Gwenda Ireland didn’t want gifts for her 90th birthday.
So she asked family and friends if they would instead donate money for two organisations she has spent more than 30 years volunteering with – Friends of Ashburton Hospital and Ashburton Cancer Society Support Group.
She was overwhelmed by the response, and this month handed over a surprise $211 donation to the Friends group at their end of year gathering.
Gwenda has been a volunteer with both groups for 34 years, and counting.
She started at both in February 1988 after they were suggested by a friend.
“I wanted something to do, and I’m just so grateful,” she said, of the opportunity.
“In those days (with Friends) we just walked round and talked to the patients – we didn’t do morning tea for a few years – and that was really good. I enjoyed that, we were able to really talk to the patients.”
‘‘We’d try and help brighten up their day, some people don’t get any visitors,’’ she said.
Gwenda, born October 19, 1932, had around 90 guests attend her 90th birthday at the Ashburton’s Senior Centre rooms, who collectively contributed more than $400.
She has a big family, with five children – three who still live in Ashburton, 14 grandchildren and 16 great grandchildren, with two more due next year.
Gwenda stepped back from doing weekly volunteer work on the wards last year but is still an avid knitter of the maternity ward woollens.
She had planned to continue visiting patients until she turned 90, but knew it was time to stop when walking became too much.
Surprisingly she said it had been easier than she thought to fill the void each week.
There have been a few coffee and lunch dates with husband, Peter and friends, as well as helping out at St Andrew’s Church where needed, she said.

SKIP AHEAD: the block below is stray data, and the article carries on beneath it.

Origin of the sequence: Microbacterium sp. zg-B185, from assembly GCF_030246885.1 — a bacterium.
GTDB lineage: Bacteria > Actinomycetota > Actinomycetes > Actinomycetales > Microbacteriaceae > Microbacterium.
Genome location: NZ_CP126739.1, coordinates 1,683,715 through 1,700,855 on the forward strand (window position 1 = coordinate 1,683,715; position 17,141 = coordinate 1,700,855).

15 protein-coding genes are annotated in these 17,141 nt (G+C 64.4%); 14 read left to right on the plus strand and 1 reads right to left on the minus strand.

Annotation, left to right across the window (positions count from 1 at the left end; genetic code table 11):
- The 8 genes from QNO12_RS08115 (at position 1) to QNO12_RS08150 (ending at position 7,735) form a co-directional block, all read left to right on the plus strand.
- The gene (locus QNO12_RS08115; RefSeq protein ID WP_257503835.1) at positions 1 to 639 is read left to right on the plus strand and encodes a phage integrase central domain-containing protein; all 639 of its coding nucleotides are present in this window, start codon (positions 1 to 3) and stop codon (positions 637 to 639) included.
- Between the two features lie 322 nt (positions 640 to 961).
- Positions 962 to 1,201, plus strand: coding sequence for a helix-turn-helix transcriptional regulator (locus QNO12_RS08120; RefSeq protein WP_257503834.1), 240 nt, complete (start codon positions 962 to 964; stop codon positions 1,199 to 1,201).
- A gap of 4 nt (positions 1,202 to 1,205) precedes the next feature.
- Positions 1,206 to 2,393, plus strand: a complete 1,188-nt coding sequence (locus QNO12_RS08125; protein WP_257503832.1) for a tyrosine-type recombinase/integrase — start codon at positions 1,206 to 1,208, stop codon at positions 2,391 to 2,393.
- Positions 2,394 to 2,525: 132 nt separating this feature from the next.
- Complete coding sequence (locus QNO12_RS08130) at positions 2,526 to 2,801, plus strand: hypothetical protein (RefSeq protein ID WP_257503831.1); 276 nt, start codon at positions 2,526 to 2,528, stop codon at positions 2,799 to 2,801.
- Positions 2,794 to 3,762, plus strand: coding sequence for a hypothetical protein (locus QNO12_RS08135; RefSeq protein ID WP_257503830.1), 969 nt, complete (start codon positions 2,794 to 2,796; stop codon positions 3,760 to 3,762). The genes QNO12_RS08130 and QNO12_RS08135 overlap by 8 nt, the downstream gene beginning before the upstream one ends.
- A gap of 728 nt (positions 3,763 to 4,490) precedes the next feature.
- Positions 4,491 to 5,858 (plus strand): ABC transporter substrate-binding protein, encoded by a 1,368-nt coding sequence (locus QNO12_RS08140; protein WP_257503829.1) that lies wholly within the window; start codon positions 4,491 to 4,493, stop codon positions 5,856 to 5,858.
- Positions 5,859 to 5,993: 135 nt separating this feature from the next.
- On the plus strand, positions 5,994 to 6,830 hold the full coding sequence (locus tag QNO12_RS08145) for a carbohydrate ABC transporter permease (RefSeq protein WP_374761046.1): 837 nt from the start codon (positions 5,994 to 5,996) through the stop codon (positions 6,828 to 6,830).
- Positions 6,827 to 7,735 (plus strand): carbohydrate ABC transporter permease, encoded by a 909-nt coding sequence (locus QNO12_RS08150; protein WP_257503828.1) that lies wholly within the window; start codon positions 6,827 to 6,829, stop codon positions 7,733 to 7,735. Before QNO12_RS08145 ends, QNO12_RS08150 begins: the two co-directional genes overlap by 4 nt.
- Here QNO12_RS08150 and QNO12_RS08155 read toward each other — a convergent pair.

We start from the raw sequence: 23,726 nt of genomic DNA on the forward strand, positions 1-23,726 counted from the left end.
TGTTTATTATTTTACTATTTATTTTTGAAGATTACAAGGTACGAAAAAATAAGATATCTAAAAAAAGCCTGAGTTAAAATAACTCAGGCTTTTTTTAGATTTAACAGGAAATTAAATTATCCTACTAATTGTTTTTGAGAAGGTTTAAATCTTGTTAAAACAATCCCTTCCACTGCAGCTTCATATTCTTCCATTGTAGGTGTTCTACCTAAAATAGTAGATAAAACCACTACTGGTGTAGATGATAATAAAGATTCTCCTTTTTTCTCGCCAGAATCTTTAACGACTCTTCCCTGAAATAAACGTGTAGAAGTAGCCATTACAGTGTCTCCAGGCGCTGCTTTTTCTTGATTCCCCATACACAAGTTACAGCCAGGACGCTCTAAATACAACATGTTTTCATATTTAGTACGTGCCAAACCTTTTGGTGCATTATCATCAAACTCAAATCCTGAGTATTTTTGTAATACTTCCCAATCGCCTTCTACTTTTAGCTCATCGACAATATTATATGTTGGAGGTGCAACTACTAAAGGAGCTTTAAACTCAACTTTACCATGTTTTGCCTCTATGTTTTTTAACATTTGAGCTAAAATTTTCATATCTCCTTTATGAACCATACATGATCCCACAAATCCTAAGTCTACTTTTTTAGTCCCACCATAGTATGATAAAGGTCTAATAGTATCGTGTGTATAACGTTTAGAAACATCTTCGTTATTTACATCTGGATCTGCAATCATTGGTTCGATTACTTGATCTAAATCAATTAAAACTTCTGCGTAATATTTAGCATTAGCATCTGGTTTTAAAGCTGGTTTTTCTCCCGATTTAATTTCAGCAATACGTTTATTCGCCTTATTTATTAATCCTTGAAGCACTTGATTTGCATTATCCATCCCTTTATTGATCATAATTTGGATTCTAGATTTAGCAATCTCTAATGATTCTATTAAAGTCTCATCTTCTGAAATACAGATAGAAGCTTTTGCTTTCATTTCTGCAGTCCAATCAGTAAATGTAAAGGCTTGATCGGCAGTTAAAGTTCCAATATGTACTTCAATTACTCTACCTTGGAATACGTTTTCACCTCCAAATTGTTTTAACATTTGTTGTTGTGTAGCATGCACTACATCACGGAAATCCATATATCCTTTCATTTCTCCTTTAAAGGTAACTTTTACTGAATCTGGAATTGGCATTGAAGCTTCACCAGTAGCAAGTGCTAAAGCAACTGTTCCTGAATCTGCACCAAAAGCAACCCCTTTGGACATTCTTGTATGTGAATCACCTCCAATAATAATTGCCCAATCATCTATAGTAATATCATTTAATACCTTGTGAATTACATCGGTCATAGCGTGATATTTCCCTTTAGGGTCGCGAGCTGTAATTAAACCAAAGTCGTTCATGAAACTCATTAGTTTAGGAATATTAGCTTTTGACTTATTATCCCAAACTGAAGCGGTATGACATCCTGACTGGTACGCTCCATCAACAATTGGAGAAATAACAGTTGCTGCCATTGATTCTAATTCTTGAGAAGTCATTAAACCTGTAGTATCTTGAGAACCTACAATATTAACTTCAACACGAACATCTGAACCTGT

“I was so pleased I was able to stop and not mourn for it,” she said, although she does miss it from time to time and enjoys still being able to help out by knitting.
“I just want to help them and that is why I had the donations for them, cos I know they need the money.”
Gwenda was born and bred in Christchurch and was a dressmaker by trade working at Miss Sparkes on Armagh Street from 1948. They did bridal, tailoring, embroidery and dressmaking work.
Gwenda met Peter through their respective involvement with pipe bands; she was a drummer with City of Christchurch Ladies Pipe Band; he a piper with Methven Pipe Band.
They married in 1956 and moved to Ashburton in 1958.
Four of Gwenda’s’ friends, who she worked with at Miss Sparkes, were at her 90th birthday over Labour Weekend, as well as three from the city pipe band.
Gwenda said volunteering with Friends, which she did every Wednesday, involves serving morning tea and talking to patients, however long they needed; volunteers take direction from them.
After the Canterbury earthquakes Ashburton Hospital was inundated with patients from the city.
“Patients were down here for about six weeks, and we got to know them,” Gwenda said.
She still remembers many of those patients and the shared banter.
Gwenda spent many of the years working alongside fellow volunteer Daphne Early.
“We had a lot of fun together,” she said.
“We just worked well together, it was really enjoyable.”
“Daphne and I, we had a lot of fun with a lot of patients, it was just something so nice, something different. Nearly every week we went up there we would know somebody.”
Changes over the years have included Friends running the morning tea trolley and the addition of Tuarangi Home to the Friends roster, which saw a need for more volunteers.
They have helped make cushions for Ward 2, catheter bag carriers, maternity ward Christmas cards and booties, then later knitted singlets and rugs throughout the year.
They also run a library service for patients.
Gwenda, who was Friends secretary for around 11 years, now likes to sit in front of the television when she knits for the group.
Over the years she has also roped Peter into helping out.
“We started making these packs of toiletries and my husband and I would buy little bottles and fill them, put shampoo in them, and at Christmas time we would pack those up (for patients) and also give patients a marshmallow Father Christmas.”
Patients also got an easter egg at Easter.
Covid has put a stop to those little gifts of late, but Gwenda was hopeful they would return soon to help brighten up patients’ day.
Gwenda, along with Lyn Leadley and Jackie Rapley, also made an Anzac Day leaf and poppy wreath for the hospital chapel around 10 years ago which is still used today.
“It’s just a lovely group, and they’re just lovely ladies,” she said of members.